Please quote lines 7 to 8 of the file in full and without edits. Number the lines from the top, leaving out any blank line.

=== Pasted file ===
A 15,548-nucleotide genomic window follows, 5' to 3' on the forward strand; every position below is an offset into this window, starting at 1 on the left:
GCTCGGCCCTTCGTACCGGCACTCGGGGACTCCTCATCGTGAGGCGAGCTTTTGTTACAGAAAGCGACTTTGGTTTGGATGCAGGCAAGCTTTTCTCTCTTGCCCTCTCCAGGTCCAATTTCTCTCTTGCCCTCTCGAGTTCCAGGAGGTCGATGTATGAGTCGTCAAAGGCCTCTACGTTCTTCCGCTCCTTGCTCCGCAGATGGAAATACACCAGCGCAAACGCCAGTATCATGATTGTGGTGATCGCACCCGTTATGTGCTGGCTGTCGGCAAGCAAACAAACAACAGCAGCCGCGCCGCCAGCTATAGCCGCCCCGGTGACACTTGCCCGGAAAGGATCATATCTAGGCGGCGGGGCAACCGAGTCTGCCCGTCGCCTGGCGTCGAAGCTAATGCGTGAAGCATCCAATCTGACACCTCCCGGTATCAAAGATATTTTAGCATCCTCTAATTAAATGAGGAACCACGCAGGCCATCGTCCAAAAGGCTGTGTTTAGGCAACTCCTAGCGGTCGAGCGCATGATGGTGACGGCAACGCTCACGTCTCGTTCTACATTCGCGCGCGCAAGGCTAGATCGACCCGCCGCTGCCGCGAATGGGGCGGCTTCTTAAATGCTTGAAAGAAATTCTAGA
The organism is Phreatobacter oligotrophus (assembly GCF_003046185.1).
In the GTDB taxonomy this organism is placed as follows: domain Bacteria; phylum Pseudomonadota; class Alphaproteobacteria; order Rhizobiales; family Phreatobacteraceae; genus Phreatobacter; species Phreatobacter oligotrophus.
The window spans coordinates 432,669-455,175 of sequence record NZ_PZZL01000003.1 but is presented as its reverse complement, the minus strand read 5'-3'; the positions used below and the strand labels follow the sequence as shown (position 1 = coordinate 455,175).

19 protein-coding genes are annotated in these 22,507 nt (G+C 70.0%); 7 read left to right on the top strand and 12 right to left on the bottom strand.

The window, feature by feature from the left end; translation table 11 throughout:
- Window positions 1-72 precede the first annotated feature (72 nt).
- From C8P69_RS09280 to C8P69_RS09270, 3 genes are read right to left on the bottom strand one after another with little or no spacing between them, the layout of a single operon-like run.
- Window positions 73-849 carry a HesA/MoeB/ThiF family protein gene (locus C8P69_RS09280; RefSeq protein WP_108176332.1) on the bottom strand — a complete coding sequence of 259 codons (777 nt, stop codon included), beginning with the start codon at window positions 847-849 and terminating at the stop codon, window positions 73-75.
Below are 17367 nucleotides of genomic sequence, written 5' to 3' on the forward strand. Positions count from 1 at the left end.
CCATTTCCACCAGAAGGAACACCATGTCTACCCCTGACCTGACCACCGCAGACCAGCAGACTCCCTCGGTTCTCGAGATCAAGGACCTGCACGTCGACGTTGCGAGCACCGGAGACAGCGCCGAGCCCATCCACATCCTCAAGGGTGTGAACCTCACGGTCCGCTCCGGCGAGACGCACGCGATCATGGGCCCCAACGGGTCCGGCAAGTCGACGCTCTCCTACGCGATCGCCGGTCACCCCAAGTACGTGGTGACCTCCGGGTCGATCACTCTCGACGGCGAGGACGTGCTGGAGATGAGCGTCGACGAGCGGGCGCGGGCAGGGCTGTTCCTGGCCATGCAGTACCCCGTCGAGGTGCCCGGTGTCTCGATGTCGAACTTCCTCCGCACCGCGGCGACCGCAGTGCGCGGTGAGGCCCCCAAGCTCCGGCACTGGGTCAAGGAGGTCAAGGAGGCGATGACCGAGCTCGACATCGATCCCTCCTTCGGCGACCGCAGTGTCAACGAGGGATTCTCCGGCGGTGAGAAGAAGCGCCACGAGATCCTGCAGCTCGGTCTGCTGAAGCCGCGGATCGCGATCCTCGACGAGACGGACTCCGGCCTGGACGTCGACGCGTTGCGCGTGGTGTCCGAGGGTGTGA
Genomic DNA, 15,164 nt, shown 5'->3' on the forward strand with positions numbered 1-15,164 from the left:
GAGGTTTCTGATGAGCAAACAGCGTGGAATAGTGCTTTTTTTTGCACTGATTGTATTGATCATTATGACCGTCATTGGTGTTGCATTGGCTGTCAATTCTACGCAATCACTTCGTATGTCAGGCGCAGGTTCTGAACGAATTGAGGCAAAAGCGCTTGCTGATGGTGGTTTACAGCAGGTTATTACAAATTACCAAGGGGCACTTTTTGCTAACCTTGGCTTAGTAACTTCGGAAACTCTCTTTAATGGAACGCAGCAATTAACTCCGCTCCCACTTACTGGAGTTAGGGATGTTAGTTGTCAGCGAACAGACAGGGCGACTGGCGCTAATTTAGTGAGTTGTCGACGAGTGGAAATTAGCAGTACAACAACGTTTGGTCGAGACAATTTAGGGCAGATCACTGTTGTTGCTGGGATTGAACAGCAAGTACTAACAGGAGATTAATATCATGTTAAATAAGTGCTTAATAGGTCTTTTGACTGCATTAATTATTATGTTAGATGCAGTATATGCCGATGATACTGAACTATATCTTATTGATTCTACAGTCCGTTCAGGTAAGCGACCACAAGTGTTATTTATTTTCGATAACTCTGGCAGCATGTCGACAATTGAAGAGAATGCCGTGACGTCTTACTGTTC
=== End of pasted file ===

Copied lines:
The window, feature by feature from the left end; translation table 11 throughout:
- Window positions 1-72 precede the first annotated feature (72 nt).